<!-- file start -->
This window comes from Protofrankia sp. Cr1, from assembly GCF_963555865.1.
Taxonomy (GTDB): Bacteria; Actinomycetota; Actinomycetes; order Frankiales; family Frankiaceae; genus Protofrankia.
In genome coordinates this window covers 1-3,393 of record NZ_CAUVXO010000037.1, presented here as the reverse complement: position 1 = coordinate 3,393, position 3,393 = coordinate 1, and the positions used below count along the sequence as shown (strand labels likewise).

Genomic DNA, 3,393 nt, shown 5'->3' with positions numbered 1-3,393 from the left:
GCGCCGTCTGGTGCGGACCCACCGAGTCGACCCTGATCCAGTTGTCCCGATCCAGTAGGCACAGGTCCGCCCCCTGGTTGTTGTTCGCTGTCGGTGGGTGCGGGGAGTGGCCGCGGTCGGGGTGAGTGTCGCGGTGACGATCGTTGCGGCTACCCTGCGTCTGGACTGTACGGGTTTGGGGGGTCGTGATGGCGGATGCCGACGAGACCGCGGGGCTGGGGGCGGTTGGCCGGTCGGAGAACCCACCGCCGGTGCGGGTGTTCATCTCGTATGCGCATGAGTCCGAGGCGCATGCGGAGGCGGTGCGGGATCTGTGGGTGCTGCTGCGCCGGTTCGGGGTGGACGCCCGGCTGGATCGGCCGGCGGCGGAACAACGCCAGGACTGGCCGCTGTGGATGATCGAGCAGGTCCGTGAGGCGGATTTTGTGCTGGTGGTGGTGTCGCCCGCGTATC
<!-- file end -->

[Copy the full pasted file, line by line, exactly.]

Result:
This window comes from Protofrankia sp. Cr1, from assembly GCF_963555865.1.
Taxonomy (GTDB): Bacteria; Actinomycetota; Actinomycetes; order Frankiales; family Frankiaceae; genus Protofrankia.
In genome coordinates this window covers 1-3,393 of record NZ_CAUVXO010000037.1, presented here as the reverse complement: position 1 = coordinate 3,393, position 3,393 = coordinate 1, and the positions used below count along the sequence as shown (strand labels likewise).

Genomic DNA, 3,393 nt, shown 5'->3' with positions numbered 1-3,393 from the left:
GCGCCGTCTGGTGCGGACCCACCGAGTCGACCCTGATCCAGTTGTCCCGATCCAGTAGGCACAGGTCCGCCCCCTGGTTGTTGTTCGCTGTCGGTGGGTGCGGGGAGTGGCCGCGGTCGGGGTGAGTGTCGCGGTGACGATCGTTGCGGCTACCCTGCGTCTGGACTGTACGGGTTTGGGGGGTCGTGATGGCGGATGCCGACGAGACCGCGGGGCTGGGGGCGGTTGGCCGGTCGGAGAACCCACCGCCGGTGCGGGTGTTCATCTCGTATGCGCATGAGTCCGAGGCGCATGCGGAGGCGGTGCGGGATCTGTGGGTGCTGCTGCGCCGGTTCGGGGTGGACGCCCGGCTGGATCGGCCGGCGGCGGAACAACGCCAGGACTGGCCGCTGTGGATGATCGAGCAGGTCCGTGAGGCGGATTTTGTGCTGGTGGTGGTGTCGCCCGCGTATC